There is no putting Humpty back.
After last week's vote, threat by referenda is the order of the day for the Euro and the EU--with calls in France, the Netherlands, Portugal amongst others, and forthcoming in Italy in the Autumn--regardless of what the Brits do from here.
Thus, Britain needs to prepare for what it has unleashed, because things have unravelled fast--in the UK and Europe politically, and in markets globally.
To that end, note that had the vote shares differed just a tad, the weekend-long Remain brouhaha about decision by a minority of eligible voters, Leave lies, and a new vote subject to new rules would instead be completely still. So it is all worse than gracelessness in defeat; it is the presumption of entitlement, rejected so roundly by the result itself, obliviously and self-rightously writ large. It needs to stop.
And for every mocking complaint about the vacuity and inconsistencies in Leave planning for the day after, ask why Remain, possessing every advantage of preparation, timing, foreign allies, and government, proved incapable of conveying them. Could it be, perhaps, that the fault lay with their own shortcomings--as reflected in prior Eurosceptic records long insouciant with economic "truths", such as austerity and migration targets? Inadequacies of leadership are, sadly, all around.
So to start serious damage control, Remain needs to get off its wounded perch. Carping is only seriously aggravating matters.
But Boris has a central role too.
There are six matters to which he should attend immediately (today) if he is to get the job of global damage control underway.
First, he should unreservedly condemn every act of racism in the UK since the vote, saying that the point was not to shut out the world but to take a fresh place in it. So intolerance and crime have no blessing and the police have his full backing for any prosecutions. That would set his tone as inclusive.
Second, he should unreservedly affirm his confidence in Governor Mark Carney. The case Mr. Farage and others make for review has no standing, now or later. The bank's independence is essential to stabilizing markets now, and its mandates for inflation and financial stability remain valid. That would set his tone as serious.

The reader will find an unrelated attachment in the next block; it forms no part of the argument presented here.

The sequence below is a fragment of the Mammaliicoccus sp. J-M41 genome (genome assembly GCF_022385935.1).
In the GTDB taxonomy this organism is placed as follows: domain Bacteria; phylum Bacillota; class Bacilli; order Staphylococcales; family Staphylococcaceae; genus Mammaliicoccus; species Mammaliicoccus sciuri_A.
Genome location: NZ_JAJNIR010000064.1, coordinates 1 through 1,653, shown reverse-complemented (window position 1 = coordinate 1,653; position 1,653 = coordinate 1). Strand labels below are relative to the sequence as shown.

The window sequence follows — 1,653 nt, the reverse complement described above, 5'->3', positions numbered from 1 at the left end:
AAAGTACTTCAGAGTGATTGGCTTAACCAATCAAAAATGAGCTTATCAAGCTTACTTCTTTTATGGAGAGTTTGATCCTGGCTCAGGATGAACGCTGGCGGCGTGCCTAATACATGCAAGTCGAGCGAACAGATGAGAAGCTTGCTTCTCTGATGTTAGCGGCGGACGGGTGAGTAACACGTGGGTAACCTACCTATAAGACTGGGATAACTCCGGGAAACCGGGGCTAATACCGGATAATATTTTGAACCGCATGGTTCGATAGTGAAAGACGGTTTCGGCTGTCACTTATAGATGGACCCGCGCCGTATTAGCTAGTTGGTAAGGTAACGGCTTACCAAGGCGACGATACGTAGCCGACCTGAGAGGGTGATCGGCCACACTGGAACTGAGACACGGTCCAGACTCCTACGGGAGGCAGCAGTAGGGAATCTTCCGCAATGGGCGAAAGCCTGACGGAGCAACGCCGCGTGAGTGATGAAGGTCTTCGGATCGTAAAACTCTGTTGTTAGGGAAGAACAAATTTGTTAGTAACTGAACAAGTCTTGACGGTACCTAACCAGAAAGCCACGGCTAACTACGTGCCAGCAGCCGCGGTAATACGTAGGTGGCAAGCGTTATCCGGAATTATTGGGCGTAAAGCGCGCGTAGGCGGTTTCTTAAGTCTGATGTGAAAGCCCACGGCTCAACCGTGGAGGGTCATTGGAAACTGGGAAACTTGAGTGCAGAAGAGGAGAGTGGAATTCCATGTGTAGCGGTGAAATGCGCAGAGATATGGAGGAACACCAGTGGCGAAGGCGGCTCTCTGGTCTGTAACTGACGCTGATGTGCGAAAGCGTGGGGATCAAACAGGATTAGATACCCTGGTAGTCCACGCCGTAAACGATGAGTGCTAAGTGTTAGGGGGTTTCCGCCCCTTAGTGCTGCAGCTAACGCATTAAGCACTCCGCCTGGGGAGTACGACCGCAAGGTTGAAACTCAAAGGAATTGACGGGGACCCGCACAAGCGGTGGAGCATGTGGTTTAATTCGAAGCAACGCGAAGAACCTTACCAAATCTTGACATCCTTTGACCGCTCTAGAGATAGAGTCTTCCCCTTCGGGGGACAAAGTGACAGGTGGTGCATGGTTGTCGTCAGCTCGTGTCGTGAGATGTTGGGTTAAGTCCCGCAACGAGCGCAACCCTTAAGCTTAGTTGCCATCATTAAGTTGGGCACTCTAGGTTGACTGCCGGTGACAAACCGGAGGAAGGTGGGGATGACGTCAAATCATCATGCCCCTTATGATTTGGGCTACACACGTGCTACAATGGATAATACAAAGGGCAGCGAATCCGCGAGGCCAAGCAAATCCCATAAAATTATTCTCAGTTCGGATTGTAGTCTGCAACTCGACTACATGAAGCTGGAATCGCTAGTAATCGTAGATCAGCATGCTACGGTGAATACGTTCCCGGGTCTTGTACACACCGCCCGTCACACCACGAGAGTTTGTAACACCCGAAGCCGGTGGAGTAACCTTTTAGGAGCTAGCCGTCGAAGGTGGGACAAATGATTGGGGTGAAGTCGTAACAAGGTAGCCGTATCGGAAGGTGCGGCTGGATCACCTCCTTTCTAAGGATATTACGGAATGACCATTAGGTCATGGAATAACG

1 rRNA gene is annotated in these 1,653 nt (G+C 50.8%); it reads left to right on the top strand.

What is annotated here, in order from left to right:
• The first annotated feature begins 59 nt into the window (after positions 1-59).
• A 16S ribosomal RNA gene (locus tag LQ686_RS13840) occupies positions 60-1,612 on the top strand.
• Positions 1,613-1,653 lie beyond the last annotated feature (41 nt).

Third, he should affirm that were he to be elected leader of the party, his first step would be to activate Article 50, formally initiating UK departure from the EU, and his second would be to call a General Election. Thus, rather than a neverendum, the election would debate Brexit terms. This would set his tone as decisive.
Fourth, in proposing a Brexit strategy, he should prioritize services access to the single market and grandfathering all rights for EU workers already in the UK, seeking controls only on those who may come in future, with policing via employers and service providers rather than new border controls. UK participation in the CAP would end and these resources, not "EU budget contributions", would be redirected to high priorities within the UK budget. And his default approach for non-EU trading agreements would be to replicate the status quo. Whether or not he gets all these, this would set his tone as stabilizing, free-trading, and Merkel-friendly.
Fifth, and accordingly, he should urge the Scots and Northern Irish to stick with the UK. A Brexit deal along his proposed lines would secure the essence of both nations' economic and border concerns. This would set his tone as British, not English.
And last, he should set out his stall on the UK fiscal framework for coming years to the responsible left (yes left) of Cameron-Osborne. With UKIP hemmed in by the voting system, Labour openly self-harming, and the prevailing fiscal framework discredited, unrealistic, and overtaken by Brexit, he can draw votes from Labour-Leave and set fiscal policy credibly and coherently, even if UKippers abandon him due to migration. This would establish a One Nation tone, and put much needed daylight between himself and his predecessors on fiscal credibility.
Though late, it would all strike a very different tone.
Will he do it? His record gives no ground for confidence that he will. But, who knows, perhaps one of his mates holded up with him in Oxfordshire yesterday can bend him in this direction, very fast.